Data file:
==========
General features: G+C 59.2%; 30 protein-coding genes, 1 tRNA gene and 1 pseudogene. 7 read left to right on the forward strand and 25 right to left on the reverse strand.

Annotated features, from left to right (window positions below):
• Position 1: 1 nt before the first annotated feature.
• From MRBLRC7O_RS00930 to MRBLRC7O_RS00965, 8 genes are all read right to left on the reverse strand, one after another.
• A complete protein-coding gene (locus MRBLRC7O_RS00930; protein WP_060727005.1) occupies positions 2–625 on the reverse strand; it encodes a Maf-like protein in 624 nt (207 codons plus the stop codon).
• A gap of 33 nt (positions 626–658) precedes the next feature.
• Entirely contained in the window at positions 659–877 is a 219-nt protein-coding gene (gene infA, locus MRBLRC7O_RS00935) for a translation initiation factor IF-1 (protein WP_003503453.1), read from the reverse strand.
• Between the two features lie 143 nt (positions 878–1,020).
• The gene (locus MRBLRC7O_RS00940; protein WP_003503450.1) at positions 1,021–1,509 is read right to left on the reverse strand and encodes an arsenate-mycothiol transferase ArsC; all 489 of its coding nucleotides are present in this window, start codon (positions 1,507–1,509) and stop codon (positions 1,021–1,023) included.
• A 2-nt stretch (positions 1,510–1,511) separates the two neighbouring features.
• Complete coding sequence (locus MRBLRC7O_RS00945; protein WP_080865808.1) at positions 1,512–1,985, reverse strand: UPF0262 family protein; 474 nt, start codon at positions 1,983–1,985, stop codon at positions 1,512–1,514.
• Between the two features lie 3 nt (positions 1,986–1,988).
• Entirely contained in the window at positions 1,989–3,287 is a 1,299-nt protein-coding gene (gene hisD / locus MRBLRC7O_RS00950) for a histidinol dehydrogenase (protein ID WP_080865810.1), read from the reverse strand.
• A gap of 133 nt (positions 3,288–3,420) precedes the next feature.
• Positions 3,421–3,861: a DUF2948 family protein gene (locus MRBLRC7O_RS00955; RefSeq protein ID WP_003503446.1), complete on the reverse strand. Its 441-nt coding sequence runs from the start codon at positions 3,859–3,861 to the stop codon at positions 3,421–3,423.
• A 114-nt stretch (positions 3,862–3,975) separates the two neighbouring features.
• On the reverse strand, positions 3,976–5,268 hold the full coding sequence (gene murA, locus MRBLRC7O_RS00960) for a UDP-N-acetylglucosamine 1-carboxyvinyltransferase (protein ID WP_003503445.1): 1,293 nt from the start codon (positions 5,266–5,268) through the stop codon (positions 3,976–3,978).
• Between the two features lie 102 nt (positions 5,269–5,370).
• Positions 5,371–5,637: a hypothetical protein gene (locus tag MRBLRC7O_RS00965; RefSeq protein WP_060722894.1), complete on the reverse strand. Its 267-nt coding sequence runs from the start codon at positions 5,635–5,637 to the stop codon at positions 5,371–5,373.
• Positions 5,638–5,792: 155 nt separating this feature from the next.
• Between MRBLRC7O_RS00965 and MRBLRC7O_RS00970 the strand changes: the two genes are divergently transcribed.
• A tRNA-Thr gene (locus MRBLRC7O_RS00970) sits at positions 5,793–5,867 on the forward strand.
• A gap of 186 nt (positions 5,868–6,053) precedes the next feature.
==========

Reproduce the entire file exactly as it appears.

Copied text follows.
General features: G+C 59.2%; 30 protein-coding genes, 1 tRNA gene and 1 pseudogene. 7 read left to right on the forward strand and 25 right to left on the reverse strand.

Annotated features, from left to right (window positions below):
• Position 1: 1 nt before the first annotated feature.
• From MRBLRC7O_RS00930 to MRBLRC7O_RS00965, 8 genes are all read right to left on the reverse strand, one after another.
• A complete protein-coding gene (locus MRBLRC7O_RS00930; protein WP_060727005.1) occupies positions 2–625 on the reverse strand; it encodes a Maf-like protein in 624 nt (207 codons plus the stop codon).
• A gap of 33 nt (positions 626–658) precedes the next feature.
• Entirely contained in the window at positions 659–877 is a 219-nt protein-coding gene (gene infA, locus MRBLRC7O_RS00935) for a translation initiation factor IF-1 (protein WP_003503453.1), read from the reverse strand.
• Between the two features lie 143 nt (positions 878–1,020).
• The gene (locus MRBLRC7O_RS00940; protein WP_003503450.1) at positions 1,021–1,509 is read right to left on the reverse strand and encodes an arsenate-mycothiol transferase ArsC; all 489 of its coding nucleotides are present in this window, start codon (positions 1,507–1,509) and stop codon (positions 1,021–1,023) included.
• A 2-nt stretch (positions 1,510–1,511) separates the two neighbouring features.
• Complete coding sequence (locus MRBLRC7O_RS00945; protein WP_080865808.1) at positions 1,512–1,985, reverse strand: UPF0262 family protein; 474 nt, start codon at positions 1,983–1,985, stop codon at positions 1,512–1,514.
• Between the two features lie 3 nt (positions 1,986–1,988).
• Entirely contained in the window at positions 1,989–3,287 is a 1,299-nt protein-coding gene (gene hisD / locus MRBLRC7O_RS00950) for a histidinol dehydrogenase (protein ID WP_080865810.1), read from the reverse strand.
• A gap of 133 nt (positions 3,288–3,420) precedes the next feature.
• Positions 3,421–3,861: a DUF2948 family protein gene (locus MRBLRC7O_RS00955; RefSeq protein ID WP_003503446.1), complete on the reverse strand. Its 441-nt coding sequence runs from the start codon at positions 3,859–3,861 to the stop codon at positions 3,421–3,423.
• A 114-nt stretch (positions 3,862–3,975) separates the two neighbouring features.
• On the reverse strand, positions 3,976–5,268 hold the full coding sequence (gene murA, locus MRBLRC7O_RS00960) for a UDP-N-acetylglucosamine 1-carboxyvinyltransferase (protein ID WP_003503445.1): 1,293 nt from the start codon (positions 5,266–5,268) through the stop codon (positions 3,976–3,978).
• Between the two features lie 102 nt (positions 5,269–5,370).
• Positions 5,371–5,637: a hypothetical protein gene (locus tag MRBLRC7O_RS00965; RefSeq protein WP_060722894.1), complete on the reverse strand. Its 267-nt coding sequence runs from the start codon at positions 5,635–5,637 to the stop codon at positions 5,371–5,373.
• Positions 5,638–5,792: 155 nt separating this feature from the next.
• Between MRBLRC7O_RS00965 and MRBLRC7O_RS00970 the strand changes: the two genes are divergently transcribed.
• A tRNA-Thr gene (locus MRBLRC7O_RS00970) sits at positions 5,793–5,867 on the forward strand.
• A gap of 186 nt (positions 5,868–6,053) precedes the next feature.